American Society of Civil Engineers


Inversion of Combined Surface and Borehole First-Arrival Time


by Khiem T. Tran, (Post Doctoral Associate, Univ. of Florida, Dept. of Civil and Coastal Engineering, 365 Weil Hall, P. O. Box 116580, Gainesville, FL 32611. E-mail: ttk@ufl.edu) and Dennis R. Hiltunen, P.E., (corresponding author), M.ASCE, (Associate Professor, Univ. of Florida, Dept. of Civil and Coastal Engineering, 365 Weil Hall, P. O. Box 116580, Gainesville, FL 32611. E-mail: dhilt@ce.ufl.edu)

Journal of Geotechnical and Geoenvironmental Engineering, Vol. 138, No. 3, March 2012, pp. 272-280, (doi:  http://dx.doi.org/10.1061/(ASCE)GT.1943-5606.0000587)

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Document type: Journal Paper
Abstract: Site characterization for the design of geotechnical structures such as deep foundations is crucial, as unanticipated site conditions still represent the most common and most significant cause of problems and disputes that occur during construction. Surface-based refraction methods have been widely used recently to assess spatial variation, but one of the biggest limitations of these methods is that they cannot well characterize reverse profiles (decreasing in velocity with depth), buried low-velocity zones, or deep bedrock. An addition of borehole data to surface data is expected to improve inversion results. In this study, the coupling of so-called downhole and refraction tomography techniques using only one borehole is presented. To both qualitatively and quantitatively appraise the capability of the data, a global inversion scheme based on simulated annealing was investigated. Many synthetic and real test data sets with or without boreholes were inverted using the developed technique to obtain both inverted profiles and associated quantitative uncertainties. A comparison of tomograms utilizing the combined borehole and surface data against tomograms developed using just the surface data suggests that significant additional resolution of inverted profiles at depth are obtained with the addition of a borehole. The uncertainty estimates provide a quantitative assessment of the reliability of the interpreted profiles. It is also found that the quantitative uncertainties associated with the inverted profiles are significantly reduced when adding a borehole. In addition, the inversion results of the combined data provide credible information for the design of deep foundations, particularly useful in implementing the new load and resistance factor design methodology that can explicitly account for spatial variability in design parameters.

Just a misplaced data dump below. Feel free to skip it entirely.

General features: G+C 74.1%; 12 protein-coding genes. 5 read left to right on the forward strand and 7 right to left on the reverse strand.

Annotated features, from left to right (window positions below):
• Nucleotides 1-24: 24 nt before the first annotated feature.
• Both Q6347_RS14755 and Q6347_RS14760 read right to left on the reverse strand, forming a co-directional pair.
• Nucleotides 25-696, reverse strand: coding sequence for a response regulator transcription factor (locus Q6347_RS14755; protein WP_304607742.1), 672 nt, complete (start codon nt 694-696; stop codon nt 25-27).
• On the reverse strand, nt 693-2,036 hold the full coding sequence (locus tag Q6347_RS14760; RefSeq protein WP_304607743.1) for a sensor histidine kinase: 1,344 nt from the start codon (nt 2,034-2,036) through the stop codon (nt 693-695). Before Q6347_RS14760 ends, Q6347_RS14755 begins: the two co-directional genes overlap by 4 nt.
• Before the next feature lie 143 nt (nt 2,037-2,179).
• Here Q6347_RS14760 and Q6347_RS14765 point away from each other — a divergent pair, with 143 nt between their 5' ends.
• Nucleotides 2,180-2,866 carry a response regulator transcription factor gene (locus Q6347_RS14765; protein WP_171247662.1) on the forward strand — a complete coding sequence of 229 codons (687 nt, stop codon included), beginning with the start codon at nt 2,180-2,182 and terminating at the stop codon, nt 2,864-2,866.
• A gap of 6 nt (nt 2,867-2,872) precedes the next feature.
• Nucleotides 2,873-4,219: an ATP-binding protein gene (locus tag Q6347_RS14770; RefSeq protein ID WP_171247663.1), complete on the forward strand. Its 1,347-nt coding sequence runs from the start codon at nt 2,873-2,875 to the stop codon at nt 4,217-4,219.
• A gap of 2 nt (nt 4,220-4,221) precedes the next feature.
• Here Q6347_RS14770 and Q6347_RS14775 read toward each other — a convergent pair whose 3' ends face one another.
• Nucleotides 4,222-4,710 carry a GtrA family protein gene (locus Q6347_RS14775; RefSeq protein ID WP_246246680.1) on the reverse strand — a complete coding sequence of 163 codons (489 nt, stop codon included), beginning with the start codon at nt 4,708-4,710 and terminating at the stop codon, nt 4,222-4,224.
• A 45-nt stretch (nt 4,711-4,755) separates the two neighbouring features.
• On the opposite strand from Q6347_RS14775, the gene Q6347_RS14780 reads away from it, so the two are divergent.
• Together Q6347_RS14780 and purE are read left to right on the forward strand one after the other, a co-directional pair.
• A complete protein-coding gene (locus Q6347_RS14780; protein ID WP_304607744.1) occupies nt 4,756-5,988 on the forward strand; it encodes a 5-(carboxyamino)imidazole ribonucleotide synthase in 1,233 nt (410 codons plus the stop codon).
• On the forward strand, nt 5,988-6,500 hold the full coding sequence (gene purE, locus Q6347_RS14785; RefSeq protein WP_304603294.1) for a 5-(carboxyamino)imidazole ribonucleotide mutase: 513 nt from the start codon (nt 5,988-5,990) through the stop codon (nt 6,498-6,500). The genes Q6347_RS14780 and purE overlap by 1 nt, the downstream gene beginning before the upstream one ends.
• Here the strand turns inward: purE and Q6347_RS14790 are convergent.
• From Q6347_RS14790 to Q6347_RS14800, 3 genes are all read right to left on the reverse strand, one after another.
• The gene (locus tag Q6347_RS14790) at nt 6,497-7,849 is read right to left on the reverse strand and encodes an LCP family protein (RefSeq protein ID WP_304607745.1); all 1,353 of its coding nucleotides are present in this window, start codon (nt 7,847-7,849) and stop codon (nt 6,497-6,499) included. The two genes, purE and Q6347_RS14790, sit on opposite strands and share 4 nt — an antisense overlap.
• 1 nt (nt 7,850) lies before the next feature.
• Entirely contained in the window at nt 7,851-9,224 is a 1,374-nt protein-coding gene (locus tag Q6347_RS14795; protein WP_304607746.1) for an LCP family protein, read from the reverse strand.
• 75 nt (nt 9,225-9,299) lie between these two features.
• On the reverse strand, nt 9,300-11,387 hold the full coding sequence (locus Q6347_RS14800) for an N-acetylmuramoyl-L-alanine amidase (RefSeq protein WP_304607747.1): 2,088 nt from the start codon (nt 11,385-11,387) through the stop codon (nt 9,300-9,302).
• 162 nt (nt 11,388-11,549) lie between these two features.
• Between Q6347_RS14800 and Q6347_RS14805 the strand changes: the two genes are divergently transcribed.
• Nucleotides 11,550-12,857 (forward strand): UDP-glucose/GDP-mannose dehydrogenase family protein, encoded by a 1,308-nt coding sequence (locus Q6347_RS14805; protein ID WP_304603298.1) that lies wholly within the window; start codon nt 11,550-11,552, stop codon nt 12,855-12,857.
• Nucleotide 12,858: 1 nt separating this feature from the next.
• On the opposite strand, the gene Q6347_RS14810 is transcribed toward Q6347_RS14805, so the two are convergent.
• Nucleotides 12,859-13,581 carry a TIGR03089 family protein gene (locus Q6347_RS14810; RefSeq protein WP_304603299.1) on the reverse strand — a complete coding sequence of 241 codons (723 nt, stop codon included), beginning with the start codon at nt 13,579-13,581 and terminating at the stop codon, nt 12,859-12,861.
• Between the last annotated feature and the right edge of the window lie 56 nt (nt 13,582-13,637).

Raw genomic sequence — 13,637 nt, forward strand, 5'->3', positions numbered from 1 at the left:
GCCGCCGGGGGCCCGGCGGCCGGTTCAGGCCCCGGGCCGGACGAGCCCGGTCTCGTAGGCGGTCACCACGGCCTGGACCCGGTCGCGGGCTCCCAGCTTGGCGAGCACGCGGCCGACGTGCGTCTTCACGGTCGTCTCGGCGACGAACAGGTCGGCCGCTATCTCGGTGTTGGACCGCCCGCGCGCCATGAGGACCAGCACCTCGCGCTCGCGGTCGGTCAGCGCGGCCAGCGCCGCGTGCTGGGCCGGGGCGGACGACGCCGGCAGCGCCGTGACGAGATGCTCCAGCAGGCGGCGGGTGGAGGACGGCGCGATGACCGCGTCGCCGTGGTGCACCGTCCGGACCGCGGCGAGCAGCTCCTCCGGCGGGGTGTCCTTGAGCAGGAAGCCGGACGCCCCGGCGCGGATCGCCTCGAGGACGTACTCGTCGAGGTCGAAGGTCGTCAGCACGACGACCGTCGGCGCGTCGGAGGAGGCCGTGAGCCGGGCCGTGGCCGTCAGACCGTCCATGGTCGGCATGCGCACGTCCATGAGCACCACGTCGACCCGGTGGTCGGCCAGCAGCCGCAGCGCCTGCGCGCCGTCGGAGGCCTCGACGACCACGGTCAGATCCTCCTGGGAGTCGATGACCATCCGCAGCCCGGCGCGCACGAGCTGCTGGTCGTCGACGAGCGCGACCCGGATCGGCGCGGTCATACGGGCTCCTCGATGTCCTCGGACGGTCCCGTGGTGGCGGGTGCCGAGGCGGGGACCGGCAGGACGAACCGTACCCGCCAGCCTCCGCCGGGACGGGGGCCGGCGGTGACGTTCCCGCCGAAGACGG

ASCE Subject Headings:
Radiography
Deep foundations
Simulation
Optimization
Boreholes
Site evaluation

Author Keywords:
Tomography
Deep foundations
Rock socket
Simulated annealing
Global optimization
Travel time